facebook
Subscribe50$/product give away!


Submit an Article to Pharmacy HQ     
Please include the author's name, title, and citations.     
Peppermint Oil



Background

The herb peppermint, a natural cross between two types of mint (water mint and spearmint), grows throughout Europe and North America. Both peppermint leaves and the essential oil from peppermint have been used for health purposes. (Essential oils are very concentrated oils containing substances that give a plant its characteristic odor or flavor.) Peppermint is a common flavoring agent in foods, and peppermint oil is used to create a pleasant fragrance in soaps and cosmetics.

Mint has been used for health purposes for several thousand years. It is mentioned in records from ancient Greece, Rome, and Egypt. However, peppermint was not recognized as a distinct kind of mint until the 1700s.

Today, peppermint is used as a dietary supplement for irritable bowel syndrome (IBS), other digestive problems, the common cold, headaches, and other conditions. Peppermint oil is also used topically (applied to the skin) for headache, muscle aches, itching, and other problems. Peppermint leaf is available in teas, capsules, and as a liquid extract. Peppermint oil is available as liquid solutions and in capsules, including enteric-coated capsules.

How Much Do We Know?

A small amount of research has been conducted on peppermint oil, primarily focusing on IBS.
Very little research has been done on peppermint leaf.

What Have We Learned?

Peppermint oil has been studied most extensively for IBS. Results from several studies indicate that peppermint oil in enteric-coated capsules may improve IBS symptoms.

A few studies have indicated that peppermint oil, in combination with caraway oil, may help relieve indigestion, but this evidence is preliminary and the product that was tested is not available in the United States.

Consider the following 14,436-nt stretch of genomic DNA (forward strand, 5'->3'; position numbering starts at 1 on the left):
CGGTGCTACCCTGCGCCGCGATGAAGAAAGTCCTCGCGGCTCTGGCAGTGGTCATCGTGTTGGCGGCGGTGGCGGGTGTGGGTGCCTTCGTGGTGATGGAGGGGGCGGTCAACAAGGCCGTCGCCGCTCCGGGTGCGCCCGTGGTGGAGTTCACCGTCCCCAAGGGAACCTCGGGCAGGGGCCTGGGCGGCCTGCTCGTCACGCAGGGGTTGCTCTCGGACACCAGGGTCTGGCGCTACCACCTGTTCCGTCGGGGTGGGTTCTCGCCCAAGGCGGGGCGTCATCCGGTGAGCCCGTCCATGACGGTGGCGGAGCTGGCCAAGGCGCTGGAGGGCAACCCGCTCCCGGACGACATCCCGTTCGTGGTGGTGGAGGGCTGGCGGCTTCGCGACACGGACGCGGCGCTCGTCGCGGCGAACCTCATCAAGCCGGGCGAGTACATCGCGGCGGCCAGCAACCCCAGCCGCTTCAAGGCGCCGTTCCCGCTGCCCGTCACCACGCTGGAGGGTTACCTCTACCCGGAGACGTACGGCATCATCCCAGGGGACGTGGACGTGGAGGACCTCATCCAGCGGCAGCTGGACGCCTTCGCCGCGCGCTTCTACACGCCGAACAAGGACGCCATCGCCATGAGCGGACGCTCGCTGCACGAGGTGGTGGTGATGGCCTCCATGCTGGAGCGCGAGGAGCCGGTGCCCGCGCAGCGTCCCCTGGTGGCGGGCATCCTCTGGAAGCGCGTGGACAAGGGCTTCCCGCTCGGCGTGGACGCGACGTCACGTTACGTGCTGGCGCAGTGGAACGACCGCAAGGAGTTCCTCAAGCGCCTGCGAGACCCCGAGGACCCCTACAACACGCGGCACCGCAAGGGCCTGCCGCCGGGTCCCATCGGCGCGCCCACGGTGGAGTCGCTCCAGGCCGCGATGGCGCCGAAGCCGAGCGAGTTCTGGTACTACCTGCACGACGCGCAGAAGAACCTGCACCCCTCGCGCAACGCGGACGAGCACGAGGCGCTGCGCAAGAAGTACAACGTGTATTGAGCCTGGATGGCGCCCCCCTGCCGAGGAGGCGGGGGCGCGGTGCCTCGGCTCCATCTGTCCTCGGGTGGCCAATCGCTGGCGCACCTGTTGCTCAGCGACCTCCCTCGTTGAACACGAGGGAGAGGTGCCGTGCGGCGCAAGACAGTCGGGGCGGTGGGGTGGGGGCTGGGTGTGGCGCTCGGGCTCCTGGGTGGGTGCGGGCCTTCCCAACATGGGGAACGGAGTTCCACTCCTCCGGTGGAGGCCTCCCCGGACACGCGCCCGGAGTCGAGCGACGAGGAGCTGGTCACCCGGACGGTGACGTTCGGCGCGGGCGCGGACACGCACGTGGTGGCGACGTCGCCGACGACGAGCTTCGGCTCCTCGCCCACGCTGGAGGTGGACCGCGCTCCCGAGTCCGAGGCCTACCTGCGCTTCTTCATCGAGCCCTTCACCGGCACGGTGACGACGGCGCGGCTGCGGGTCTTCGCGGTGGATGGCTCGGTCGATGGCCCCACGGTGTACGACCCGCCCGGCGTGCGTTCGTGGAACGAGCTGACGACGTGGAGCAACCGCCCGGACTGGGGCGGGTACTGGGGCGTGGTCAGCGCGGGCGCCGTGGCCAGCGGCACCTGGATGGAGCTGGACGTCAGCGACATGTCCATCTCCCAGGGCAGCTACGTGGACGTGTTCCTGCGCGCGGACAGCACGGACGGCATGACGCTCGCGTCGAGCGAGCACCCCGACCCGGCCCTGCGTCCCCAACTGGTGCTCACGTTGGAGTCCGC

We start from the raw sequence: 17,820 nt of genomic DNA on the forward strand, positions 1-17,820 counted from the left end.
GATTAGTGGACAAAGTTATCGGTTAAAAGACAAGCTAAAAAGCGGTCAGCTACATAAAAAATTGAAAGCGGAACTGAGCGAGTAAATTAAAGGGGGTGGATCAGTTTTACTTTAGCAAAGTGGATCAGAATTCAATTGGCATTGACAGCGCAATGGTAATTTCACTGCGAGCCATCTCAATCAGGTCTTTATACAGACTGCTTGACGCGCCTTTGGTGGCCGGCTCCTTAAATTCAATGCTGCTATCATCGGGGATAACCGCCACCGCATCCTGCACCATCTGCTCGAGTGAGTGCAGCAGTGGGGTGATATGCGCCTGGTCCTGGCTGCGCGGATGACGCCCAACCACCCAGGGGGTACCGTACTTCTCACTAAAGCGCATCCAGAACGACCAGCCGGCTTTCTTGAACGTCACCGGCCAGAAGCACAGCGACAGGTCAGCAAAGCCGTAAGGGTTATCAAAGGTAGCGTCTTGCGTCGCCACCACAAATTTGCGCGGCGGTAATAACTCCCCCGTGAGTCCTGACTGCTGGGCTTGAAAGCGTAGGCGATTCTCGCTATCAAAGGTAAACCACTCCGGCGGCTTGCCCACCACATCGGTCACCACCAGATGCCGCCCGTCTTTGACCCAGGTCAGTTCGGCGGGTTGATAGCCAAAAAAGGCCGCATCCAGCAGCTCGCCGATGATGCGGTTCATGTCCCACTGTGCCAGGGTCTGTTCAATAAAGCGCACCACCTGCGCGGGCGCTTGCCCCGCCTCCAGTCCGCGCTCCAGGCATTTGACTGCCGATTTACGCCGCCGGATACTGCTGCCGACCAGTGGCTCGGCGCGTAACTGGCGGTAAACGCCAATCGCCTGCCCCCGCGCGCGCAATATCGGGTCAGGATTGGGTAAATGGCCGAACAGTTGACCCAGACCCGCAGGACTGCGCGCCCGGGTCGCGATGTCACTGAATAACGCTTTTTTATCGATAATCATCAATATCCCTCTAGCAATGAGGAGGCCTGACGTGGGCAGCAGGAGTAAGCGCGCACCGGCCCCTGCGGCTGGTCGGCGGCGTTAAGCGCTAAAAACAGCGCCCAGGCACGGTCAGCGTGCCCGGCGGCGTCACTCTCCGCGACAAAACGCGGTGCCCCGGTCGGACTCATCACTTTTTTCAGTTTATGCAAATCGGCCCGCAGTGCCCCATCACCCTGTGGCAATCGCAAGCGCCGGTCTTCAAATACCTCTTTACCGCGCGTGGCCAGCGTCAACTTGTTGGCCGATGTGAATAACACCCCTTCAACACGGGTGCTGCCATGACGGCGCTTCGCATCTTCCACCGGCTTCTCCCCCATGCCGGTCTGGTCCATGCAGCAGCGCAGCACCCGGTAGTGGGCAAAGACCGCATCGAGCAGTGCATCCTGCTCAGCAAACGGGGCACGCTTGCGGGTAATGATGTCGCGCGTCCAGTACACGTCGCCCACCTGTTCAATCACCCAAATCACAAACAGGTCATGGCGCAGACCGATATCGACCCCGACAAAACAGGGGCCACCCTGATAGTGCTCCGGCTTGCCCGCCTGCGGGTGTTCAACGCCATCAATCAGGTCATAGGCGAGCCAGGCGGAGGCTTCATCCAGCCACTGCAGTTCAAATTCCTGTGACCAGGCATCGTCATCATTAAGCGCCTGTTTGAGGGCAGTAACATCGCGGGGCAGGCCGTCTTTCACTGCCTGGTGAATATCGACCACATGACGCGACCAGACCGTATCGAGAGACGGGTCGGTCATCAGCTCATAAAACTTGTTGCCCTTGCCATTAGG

Peppermint oil has been used topically for tension headaches and a limited amount of evidence suggests that it might be helpful for this purpose.

There’s not enough evidence to allow any conclusions to be reached about whether peppermint oil is helpful for nausea, the common cold, or other conditions.

There’s not enough evidence to show whether peppermint leaf is helpful for any condition.

What Do We Know About Safety?

Peppermint oil appears to be safe when taken orally (by mouth) in the doses commonly used. Excessive doses of peppermint oil can be toxic.

Possible side effects of peppermint oil include allergic reactions and heartburn. Capsules containing peppermint oil are often enteric-coated to reduce the likelihood of heartburn. If enteric-coated peppermint oil capsules are taken at the same time as antacids, the coating can break down too quickly.

Like other essential oils, peppermint oil is highly concentrated. When the undiluted essential oil is used for health purposes, only a few drops are used.

Side effects of applying peppermint oil to the skin can include skin rashes and irritation. Peppermint oil should not be applied to the face or chest of infants or young children because serious side effects may occur if they inhale the menthol in the oil.

No harmful effects of peppermint leaf tea have been reported. However, the long-term safety of consuming large amounts of peppermint leaf is unknown.

Keep in Mind

Tell all your health care providers about any complementary or integrative health approaches you use. Give them a full picture of what you do to manage your health. This will help ensure coordinated and safe care.

Key References

  • Ford AC, Talley NJ, Spiegel BM, et al. Effect of fibre, antispasmodics, and peppermint oil in the treatment of irritable bowel syndrome: systematic review and meta-analysis. BMJ. 2008;337:a2313.
  • Kligler B, Chaudhary S. Peppermint oil. American Family Physician. 2007;75(7):1027-1030.
  • McKay DL, Blumberg JB. A review of the bioactivity and potential health benefits of peppermint tea (Mentha piperita L.). Phytotherapy Research. 2006;20(8):619-633.
  • Peppermint. In: Blumenthal M, Goldberg A, Brinckmann J, eds. Herbal Medicine: Expanded Commission E Monographs. Newton, MA: Integrative Medicine Communications; 2000:297-303.
  • Peppermint. Natural Medicines Web site. Accessed at naturalmedicines.therapeuticresearch.com on April 20, 2015. [Database subscription].
  • Ruepert L, Quartero AO, de Wit NJ, et al. Bulking agents, antispasmodics and antidepressants for the treatment of irritable bowel syndrome. Cochrane Database of Systematic Reviews. 2011;(8):CD003460 [edited 2013]. Accessed at http://www.thecochranelibrary.com(link is external) on April 20, 2015.

-NIH



Your use of this website constitutes your agreement to the terms and conditions linked below:
Terms and Conditions | Resources
2017 © Copyright PharmacyHQ.com. Questions?
Please contact: pharmacyhq.mail@gmail.com